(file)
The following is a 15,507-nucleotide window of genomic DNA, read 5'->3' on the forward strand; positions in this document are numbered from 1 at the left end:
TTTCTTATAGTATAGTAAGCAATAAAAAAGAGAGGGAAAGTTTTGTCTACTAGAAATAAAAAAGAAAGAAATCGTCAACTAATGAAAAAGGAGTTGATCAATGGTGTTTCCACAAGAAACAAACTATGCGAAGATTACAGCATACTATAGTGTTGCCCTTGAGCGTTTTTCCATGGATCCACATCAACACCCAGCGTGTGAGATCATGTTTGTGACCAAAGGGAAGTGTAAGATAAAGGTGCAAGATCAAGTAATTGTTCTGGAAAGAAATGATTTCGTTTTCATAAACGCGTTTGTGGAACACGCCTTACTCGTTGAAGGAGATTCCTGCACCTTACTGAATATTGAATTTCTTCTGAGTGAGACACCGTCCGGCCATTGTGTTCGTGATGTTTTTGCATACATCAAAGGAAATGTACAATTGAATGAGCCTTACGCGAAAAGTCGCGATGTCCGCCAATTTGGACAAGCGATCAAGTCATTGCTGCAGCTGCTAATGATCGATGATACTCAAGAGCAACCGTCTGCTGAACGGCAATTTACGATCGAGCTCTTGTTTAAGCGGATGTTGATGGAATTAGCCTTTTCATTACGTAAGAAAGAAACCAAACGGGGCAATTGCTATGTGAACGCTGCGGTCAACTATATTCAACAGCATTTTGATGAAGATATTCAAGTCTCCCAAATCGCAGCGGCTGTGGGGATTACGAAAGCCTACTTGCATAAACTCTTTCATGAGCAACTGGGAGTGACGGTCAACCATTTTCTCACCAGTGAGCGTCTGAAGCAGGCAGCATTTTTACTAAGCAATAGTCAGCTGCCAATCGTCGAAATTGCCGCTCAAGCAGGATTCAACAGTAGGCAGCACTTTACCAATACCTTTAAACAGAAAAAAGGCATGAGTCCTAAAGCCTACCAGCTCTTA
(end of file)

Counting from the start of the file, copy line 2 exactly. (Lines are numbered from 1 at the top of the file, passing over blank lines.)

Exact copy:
TTTCTTATAGTATAGTAAGCAATAAAAAAGAGAGGGAAAGTTTTGTCTACTAGAAATAAAAAAGAAAGAAATCGTCAACTAATGAAAAAGGAGTTGATCAATGGTGTTTCCACAAGAAACAAACTATGCGAAGATTACAGCATACTATAGTGTTGCCCTTGAGCGTTTTTCCATGGATCCACATCAACACCCAGCGTGTGAGATCATGTTTGTGACCAAAGGGAAGTGTAAGATAAAGGTGCAAGATCAAGTAATTGTTCTGGAAAGAAATGATTTCGTTTTCATAAACGCGTTTGTGGAACACGCCTTACTCGTTGAAGGAGATTCCTGCACCTTACTGAATATTGAATTTCTTCTGAGTGAGACACCGTCCGGCCATTGTGTTCGTGATGTTTTTGCATACATCAAAGGAAATGTACAATTGAATGAGCCTTACGCGAAAAGTCGCGATGTCCGCCAATTTGGACAAGCGATCAAGTCATTGCTGCAGCTGCTAATGATCGATGATACTCAAGAGCAACCGTCTGCTGAACGGCAATTTACGATCGAGCTCTTGTTTAAGCGGATGTTGATGGAATTAGCCTTTTCATTACGTAAGAAAGAAACCAAACGGGGCAATTGCTATGTGAACGCTGCGGTCAACTATATTCAACAGCATTTTGATGAAGATATTCAAGTCTCCCAAATCGCAGCGGCTGTGGGGATTACGAAAGCCTACTTGCATAAACTCTTTCATGAGCAACTGGGAGTGACGGTCAACCATTTTCTCACCAGTGAGCGTCTGAAGCAGGCAGCATTTTTACTAAGCAATAGTCAGCTGCCAATCGTCGAAATTGCCGCTCAAGCAGGATTCAACAGTAGGCAGCACTTTACCAATACCTTTAAACAGAAAAAAGGCATGAGTCCTAAAGCCTACCAGCTCTTA